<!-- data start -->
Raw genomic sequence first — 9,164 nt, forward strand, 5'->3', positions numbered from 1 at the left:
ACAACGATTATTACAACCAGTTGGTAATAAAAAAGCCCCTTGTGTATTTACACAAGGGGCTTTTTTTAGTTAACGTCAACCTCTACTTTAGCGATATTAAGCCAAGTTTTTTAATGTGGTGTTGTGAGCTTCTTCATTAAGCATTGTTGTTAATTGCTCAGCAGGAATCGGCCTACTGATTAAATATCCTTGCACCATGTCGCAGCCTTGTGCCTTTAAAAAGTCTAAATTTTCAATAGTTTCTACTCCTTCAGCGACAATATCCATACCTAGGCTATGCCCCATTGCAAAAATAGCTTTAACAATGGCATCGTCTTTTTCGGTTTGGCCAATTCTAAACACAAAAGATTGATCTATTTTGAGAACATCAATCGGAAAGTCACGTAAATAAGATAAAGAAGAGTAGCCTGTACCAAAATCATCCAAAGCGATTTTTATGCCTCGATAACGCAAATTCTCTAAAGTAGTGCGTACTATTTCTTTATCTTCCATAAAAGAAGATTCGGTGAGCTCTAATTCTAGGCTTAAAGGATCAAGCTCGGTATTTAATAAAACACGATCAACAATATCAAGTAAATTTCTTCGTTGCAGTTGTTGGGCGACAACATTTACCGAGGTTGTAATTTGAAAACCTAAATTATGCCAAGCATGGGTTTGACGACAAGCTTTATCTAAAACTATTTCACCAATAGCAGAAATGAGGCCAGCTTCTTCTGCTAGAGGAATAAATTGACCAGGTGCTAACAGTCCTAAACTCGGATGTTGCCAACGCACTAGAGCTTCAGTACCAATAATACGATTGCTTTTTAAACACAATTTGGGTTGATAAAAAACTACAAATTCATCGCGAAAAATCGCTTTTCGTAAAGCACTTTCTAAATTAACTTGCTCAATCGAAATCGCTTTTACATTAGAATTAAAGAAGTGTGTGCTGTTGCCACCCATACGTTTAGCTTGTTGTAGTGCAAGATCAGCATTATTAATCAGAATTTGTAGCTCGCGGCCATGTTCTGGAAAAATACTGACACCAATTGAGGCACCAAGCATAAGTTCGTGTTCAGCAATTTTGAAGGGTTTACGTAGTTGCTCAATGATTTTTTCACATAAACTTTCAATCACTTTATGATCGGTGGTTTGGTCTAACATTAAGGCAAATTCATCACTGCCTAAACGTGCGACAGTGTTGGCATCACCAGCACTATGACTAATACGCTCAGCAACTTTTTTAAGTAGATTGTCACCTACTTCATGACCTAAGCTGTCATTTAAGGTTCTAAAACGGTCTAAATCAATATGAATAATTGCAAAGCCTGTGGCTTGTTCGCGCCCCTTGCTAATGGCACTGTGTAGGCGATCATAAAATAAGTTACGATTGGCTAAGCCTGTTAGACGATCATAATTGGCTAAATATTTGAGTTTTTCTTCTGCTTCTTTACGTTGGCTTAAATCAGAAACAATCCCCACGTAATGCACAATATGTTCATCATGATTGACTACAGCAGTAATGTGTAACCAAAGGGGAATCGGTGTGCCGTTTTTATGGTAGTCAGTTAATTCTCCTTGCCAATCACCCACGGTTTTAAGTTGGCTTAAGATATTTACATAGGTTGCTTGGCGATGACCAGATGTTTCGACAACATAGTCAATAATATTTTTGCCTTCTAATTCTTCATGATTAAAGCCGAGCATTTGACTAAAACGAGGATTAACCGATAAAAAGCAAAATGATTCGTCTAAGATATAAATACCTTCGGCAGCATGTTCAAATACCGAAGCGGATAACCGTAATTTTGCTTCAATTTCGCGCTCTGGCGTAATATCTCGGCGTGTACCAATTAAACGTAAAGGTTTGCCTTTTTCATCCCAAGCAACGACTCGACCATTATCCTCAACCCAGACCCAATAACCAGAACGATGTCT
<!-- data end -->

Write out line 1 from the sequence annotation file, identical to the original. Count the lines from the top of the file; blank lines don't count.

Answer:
Raw genomic sequence first — 9,164 nt, forward strand, 5'->3', positions numbered from 1 at the left: